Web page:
Meanwhile, Russia, which in line with the international law should as the supplier of nuclear fuel take in nuclear waste, is not doing so, Yavorivski noted.
The Chernobyl power facility, where the worst nuclear catastrophe of the 20th century happened in April 1986, was shut down on December 15, 2000.
1. Press Conference of Minister of Foreign Affairs of the Russian Federation Sergei Lavrov on the Foreign Policy Results of 2004 (excerpted)
Ministry of Foreign Affairs of the Russian Federation
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Q: And my second question. Thursday will see the inauguration of US President George Bush. How does Russia plan to build its relations with the US in the next four years? What concrete decisions does it expect from the Bratislava summit? And what do you think about yesterday's statement by Condoleezza Rice to the effect that the US intends to pay more attention to Russia's domestic political problems, specifically the development of democracy in our country? Thank you.
Lavrov: Our interaction with the United States continued to grow stronger. We must be allies in fighting terrorism, there is simply no choice. Both our countries are leaders in the global anti-terror coalition, and last year we made an additional contribution to the strengthening of that coalition: the UN Security Council adopted a most important resolution, No. 1540, on the basis of a Russian-US draft resolution. It formulated a new important principle in combating terrorism for the whole international community, including the need for a more responsible approach to preventing weapons of mass destruction from falling into the hands of terrorists and the need to build secure barriers to that in each country, in particular, through employing the potential of regional organizations. We see this aspect as a very important one as well.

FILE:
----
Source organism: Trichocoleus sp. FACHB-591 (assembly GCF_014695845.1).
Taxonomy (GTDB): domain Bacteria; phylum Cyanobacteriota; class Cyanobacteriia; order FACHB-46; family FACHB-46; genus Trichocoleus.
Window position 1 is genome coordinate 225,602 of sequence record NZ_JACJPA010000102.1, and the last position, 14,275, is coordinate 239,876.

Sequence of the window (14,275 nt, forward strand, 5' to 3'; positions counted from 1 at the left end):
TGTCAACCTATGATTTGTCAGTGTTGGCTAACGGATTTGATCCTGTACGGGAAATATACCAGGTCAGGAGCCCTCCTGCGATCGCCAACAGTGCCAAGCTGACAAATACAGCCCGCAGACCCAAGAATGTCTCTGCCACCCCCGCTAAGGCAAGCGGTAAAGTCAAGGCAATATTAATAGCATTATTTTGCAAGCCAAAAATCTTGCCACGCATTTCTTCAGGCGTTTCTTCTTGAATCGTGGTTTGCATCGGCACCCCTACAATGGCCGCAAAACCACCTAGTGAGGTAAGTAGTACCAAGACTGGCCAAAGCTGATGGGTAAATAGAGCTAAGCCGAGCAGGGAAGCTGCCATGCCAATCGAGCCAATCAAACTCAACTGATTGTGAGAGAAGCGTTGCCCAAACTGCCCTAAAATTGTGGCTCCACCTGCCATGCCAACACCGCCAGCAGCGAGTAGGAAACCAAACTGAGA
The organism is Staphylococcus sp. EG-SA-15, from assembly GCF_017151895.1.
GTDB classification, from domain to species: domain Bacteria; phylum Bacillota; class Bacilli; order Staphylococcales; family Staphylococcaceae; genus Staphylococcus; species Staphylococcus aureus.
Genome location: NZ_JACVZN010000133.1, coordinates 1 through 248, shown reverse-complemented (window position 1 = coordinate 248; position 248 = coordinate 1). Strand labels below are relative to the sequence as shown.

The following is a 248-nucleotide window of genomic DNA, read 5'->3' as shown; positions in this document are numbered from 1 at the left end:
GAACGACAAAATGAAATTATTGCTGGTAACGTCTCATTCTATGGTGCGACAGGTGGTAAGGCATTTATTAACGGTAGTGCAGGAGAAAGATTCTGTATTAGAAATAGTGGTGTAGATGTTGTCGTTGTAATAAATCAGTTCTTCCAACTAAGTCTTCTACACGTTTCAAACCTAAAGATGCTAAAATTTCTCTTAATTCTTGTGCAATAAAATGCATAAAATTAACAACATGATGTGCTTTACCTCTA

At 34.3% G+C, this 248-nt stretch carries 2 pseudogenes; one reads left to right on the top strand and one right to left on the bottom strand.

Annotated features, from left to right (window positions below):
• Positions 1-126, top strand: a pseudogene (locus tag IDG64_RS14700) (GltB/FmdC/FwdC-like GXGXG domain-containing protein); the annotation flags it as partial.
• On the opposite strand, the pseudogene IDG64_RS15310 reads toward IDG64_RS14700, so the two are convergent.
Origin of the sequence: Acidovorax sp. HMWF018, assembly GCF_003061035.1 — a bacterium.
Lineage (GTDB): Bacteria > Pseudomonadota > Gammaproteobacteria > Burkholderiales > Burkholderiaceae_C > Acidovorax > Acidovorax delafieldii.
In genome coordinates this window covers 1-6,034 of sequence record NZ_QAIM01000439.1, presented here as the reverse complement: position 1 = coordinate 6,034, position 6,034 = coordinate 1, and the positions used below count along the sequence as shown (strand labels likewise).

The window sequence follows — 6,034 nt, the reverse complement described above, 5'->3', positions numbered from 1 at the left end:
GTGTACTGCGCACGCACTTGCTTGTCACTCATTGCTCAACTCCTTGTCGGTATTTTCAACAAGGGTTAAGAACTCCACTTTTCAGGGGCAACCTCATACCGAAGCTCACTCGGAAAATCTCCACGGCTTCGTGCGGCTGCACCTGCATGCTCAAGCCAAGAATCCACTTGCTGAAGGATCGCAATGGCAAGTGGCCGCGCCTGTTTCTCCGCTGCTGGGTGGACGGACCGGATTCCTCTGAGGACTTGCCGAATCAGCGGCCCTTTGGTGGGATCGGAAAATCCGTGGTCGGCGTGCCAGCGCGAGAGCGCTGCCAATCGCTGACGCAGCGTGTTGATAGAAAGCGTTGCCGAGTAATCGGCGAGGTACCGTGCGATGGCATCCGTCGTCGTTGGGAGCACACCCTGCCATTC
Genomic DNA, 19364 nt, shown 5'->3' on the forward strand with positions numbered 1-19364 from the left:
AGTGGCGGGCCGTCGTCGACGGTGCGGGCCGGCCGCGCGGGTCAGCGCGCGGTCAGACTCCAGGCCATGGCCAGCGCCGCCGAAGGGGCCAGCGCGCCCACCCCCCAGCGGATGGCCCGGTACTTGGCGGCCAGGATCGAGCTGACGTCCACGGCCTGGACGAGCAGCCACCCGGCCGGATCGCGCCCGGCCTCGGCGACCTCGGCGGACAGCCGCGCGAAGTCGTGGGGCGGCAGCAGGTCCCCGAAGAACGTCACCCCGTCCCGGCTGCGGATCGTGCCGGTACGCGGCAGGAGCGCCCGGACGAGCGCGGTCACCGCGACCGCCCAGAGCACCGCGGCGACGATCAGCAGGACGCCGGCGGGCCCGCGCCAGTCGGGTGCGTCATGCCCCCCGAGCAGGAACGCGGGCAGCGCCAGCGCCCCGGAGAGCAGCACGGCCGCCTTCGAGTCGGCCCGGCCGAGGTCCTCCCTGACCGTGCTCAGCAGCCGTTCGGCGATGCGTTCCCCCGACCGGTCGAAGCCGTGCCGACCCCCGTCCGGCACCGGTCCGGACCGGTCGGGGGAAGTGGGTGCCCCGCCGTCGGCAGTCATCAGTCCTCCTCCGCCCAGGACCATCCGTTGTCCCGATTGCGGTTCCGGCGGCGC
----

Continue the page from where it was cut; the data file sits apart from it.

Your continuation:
Along with the United States, leading European nations and other countries, Russia has become a full-fledged participant in the security initiative related to nonproliferation of mass destruction weapons.
Our country has been promoting a very useful dialogue with the United States on strategic stability. The two countries have a quite concrete plan of action, approved by their presidents, in virtually every areas of ensuring security and promoting economic and other collaboration in bilateral relations.
Last year confirmed that the United Nations -- and this is Russia's persistent position -- is an irreplaceable forum not just for harmonizing moves but also for coordinating practical steps of all countries, for resolving conflicts, for combating terrorism and the proliferation of weapons of mass destruction. I have already mentioned an important resolution of the UN Security Council on non-proliferation. I will also mention another UN Security Council Resolution 1566 that was adopted on Russia's initiative soon after the Beslan tragedy. It expressed more precisely requirements to all countries in the struggle against terrorism, including the need to have common standards for assessing activities of various individuals charged with participation in terrorist activities. We believe that in this sphere of strengthening multilateral foundations for global policies Russia's position was quite productive last year.